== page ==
Toronto crane operator says trespassers causing safety, security problems

Toronto crane operator says trespassers causing safety, security problems

The rescue Wednesday of a woman from a downtown Toronto crane raises questions about safety and security on construction sites, says a crane operator known for his Twitter posts of photos shot from above the L Tower condo development.

Rob MacFarlane has since moved on to another construction project, and isn't involved in the Wellesley Street condo project where the woman was rescued.

But during his time at the L Tower, his crane work gave him a view of the city that's usually reserved for construction workers. His photos, while stunning, also inspired copycats, and he often found evidence of others climbing his crane for thrills and photos of their own.

"It was just a miserable thing for me because I'd have to look and see what they were up to last night," said MacFarlane, who estimates that trespassers, known as rooftoppers, climbed his crane around 200 times over his 4½ years at the L Tower construction site.

Some of Toronto's most prominent rooftoppers, who also climb buildings and other structures, boast online followings in the tens of thousands.

At the start of his shifts, MacFarlane says he would sometimes find broken locks, switches that had been incorrectly flipped and, on several occasions, his fire extinguisher discharged and empty.

Once, a pail of hydraulic fluid was misplaced on his crane.

"I unfortunately didn't notice it and at about nine in the morning it fell from the crane and almost hit a police officer," he said.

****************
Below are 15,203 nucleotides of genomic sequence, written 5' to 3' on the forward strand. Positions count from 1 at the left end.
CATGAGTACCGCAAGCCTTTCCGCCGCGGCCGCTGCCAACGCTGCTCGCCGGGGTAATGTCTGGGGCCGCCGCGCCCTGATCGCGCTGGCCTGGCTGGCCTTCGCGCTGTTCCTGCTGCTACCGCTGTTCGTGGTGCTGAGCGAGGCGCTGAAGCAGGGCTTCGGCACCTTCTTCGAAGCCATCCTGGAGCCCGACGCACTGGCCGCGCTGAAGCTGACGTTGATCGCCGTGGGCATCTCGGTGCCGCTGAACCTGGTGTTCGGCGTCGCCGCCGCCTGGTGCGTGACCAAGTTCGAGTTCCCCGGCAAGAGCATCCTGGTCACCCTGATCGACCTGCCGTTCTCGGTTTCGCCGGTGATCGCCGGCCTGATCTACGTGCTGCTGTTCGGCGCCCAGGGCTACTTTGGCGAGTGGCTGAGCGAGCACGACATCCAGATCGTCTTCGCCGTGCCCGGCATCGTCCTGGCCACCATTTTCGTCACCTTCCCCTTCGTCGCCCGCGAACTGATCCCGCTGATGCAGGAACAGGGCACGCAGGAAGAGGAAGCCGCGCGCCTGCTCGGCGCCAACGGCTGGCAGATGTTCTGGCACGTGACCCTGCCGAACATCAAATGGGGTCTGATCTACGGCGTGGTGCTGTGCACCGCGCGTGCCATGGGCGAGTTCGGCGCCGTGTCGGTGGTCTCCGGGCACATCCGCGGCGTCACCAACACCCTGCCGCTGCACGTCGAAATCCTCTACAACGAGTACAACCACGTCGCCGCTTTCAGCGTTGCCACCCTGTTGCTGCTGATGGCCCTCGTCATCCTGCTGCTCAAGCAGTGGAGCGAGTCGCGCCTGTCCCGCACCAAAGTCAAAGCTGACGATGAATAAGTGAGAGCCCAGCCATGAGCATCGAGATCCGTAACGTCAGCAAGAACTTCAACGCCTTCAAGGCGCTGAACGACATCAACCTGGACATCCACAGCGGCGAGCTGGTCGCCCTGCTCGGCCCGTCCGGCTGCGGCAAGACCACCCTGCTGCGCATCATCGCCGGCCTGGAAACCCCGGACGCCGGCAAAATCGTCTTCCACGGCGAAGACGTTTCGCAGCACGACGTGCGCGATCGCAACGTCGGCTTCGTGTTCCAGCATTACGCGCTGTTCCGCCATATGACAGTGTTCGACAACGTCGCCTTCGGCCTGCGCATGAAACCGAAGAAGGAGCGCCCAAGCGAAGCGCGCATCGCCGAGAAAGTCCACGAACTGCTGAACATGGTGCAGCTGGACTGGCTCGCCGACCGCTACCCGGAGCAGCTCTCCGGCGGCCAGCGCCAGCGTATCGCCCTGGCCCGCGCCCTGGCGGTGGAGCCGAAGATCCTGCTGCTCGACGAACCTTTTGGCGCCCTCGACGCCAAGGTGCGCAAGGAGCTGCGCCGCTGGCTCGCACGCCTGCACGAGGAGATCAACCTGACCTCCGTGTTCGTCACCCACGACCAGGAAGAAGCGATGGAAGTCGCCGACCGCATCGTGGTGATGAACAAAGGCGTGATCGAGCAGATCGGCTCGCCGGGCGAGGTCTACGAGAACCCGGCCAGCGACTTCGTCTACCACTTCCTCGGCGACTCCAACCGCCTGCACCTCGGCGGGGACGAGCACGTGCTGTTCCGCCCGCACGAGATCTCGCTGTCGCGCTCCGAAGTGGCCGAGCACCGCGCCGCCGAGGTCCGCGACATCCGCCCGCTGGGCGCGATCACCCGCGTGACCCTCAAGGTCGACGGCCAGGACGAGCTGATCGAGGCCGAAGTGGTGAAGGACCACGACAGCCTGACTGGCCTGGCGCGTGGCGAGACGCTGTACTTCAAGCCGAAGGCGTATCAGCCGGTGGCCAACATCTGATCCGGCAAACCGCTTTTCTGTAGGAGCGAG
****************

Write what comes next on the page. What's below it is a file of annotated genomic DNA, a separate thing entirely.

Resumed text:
"It's very stressful for the crane operator because you don't know what's happened up there."

Crane climber charged with mischief

It's not yet clear why or how a woman ended up trapped on a crane Wednesday morning at a construction site near Yonge and Wellesley streets, but MacFarlane says it looks distinctly like other rooftopping incidents he has seen over his two decades on the job.

Marisa Lazo, 23, was rescued by Toronto firefighter Rob Wonfor in a 2½ hour operation involving numerous emergency officials. She has been charged with six counts of mischief and is scheduled to appear in court today.  

After watching the rescue unfold, MacFarlane concluded the woman likely climbed across the crane's boom and then slid down its cable — probably accidentally —  before stopping at the structure above its hook, called a block.

"It would have been terrifying," he said, adding that the cable is thin and would have been lubricated. "It was just a matter of luck that she was able to stop at the block."

While he's happy no one was injured, MacFarlane wants the incident to highlight the security shortcomings that he says often plague construction sites.

Security rules

Toronto bylaws stipulate that construction sites must be fully enclosed by fencing that must "be built to deter entry by unauthorized persons or vehicles." The fence must be at least 1.8 metres in height and its access points must be locked when the site is left unattended.

TMG Builders, the company constructing a Wellesley Station condo building, says it has determined that the site was indeed secure at the time of the incident.

"I think we exceed the standards that are deemed acceptable throughout the city," said Marc Moro, executive vice-president with TMG Builders.

In addition to fencing and plywood boarding, Moro says, TMG Builders has installed cameras around the site that are monitored round the clock, though it's not yet clear if the person watching the feed spotted the woman before she climbed the crane.

"We try our best to ensure a 100 per cent guarantee of security of a site," Moro told CBC Toronto. "Given situations like this that may not always be possible."

TMG says while it's confident with its existing security measures, it will investigate to determine if improvements are needed.

Financial motivation?

The construction site was shut down for hours Wednesday morning during the rescue, costing TMG Builders dozens of hours of labour without any progress to show for it. 

If worker safety isn't enough motivation to improve security, MacFarlane says losses like that might help bring on improvements.

"It certainly cost them thousands of dollars while their equipment and their men were all shut down," said MacFarlane

Moro confirmed the shut down caused a "significant financial impact."